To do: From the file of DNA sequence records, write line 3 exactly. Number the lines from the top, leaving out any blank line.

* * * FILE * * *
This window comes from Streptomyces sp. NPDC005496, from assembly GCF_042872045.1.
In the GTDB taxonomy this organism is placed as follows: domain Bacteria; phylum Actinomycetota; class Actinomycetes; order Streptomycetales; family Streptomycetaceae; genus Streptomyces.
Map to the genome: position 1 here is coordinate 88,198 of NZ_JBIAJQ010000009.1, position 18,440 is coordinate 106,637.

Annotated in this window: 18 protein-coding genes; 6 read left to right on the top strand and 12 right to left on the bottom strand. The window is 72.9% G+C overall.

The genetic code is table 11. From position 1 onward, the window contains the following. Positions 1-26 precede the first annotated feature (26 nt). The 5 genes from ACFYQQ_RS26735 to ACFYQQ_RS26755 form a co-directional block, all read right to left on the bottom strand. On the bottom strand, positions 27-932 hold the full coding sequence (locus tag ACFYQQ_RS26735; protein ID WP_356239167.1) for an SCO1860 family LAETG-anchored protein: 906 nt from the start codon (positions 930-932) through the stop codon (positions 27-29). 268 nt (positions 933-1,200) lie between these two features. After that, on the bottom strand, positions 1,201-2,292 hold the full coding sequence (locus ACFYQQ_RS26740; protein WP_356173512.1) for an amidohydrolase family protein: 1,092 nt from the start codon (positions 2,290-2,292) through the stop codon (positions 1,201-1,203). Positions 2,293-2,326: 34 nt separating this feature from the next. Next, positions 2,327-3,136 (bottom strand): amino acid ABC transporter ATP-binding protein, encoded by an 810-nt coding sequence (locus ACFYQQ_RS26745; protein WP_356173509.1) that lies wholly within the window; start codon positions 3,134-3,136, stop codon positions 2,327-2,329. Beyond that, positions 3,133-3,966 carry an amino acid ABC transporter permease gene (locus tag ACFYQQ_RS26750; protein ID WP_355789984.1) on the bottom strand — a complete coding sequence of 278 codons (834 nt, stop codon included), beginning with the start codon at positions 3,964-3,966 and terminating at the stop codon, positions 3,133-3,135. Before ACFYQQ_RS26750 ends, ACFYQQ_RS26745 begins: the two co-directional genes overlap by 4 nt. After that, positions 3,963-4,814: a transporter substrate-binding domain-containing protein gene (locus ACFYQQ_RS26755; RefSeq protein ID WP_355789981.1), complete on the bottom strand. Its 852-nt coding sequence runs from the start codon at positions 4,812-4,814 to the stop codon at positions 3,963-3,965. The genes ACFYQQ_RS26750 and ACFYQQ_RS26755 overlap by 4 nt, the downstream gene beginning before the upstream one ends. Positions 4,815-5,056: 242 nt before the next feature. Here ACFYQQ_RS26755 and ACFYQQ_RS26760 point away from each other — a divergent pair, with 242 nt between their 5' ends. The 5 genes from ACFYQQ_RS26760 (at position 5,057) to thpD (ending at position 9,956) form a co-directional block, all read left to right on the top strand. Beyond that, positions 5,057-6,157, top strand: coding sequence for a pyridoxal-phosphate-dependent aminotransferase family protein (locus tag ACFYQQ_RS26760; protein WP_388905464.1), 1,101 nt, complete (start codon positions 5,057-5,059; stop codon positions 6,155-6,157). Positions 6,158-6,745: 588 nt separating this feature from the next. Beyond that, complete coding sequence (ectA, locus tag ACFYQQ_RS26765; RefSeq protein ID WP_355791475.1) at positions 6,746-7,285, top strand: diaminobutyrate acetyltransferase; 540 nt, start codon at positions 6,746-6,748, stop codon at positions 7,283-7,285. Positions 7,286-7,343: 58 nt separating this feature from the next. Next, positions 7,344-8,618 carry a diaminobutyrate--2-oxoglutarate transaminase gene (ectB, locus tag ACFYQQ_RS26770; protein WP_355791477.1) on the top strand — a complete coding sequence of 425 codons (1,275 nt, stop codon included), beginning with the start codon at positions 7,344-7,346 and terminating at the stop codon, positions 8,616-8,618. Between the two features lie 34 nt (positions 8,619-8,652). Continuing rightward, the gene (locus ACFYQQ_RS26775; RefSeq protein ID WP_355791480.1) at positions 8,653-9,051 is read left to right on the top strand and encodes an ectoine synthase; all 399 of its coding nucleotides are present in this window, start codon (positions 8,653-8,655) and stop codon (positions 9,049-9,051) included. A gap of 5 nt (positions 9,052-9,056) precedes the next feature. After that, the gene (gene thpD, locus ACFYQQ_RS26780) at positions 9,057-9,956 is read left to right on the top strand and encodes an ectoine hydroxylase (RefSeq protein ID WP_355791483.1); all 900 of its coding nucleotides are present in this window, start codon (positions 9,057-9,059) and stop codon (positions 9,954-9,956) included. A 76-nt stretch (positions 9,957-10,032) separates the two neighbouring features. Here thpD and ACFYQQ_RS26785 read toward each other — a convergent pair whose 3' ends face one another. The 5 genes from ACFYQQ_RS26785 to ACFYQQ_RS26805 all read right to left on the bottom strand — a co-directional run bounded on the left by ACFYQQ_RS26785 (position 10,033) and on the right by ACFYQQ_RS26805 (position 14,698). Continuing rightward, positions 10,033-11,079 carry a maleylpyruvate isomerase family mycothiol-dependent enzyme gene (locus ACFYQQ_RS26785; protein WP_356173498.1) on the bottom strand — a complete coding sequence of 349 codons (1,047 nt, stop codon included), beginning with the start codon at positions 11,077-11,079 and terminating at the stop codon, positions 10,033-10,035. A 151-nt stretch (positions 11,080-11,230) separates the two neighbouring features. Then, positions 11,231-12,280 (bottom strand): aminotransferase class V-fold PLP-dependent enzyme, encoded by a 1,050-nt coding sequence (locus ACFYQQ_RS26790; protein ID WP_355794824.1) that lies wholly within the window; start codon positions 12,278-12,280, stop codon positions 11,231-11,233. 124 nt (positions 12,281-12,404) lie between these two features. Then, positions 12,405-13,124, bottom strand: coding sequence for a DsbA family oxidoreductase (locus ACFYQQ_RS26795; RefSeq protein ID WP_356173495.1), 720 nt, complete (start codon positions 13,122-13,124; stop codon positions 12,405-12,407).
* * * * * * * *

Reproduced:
Map to the genome: position 1 here is coordinate 88,198 of NZ_JBIAJQ010000009.1, position 18,440 is coordinate 106,637.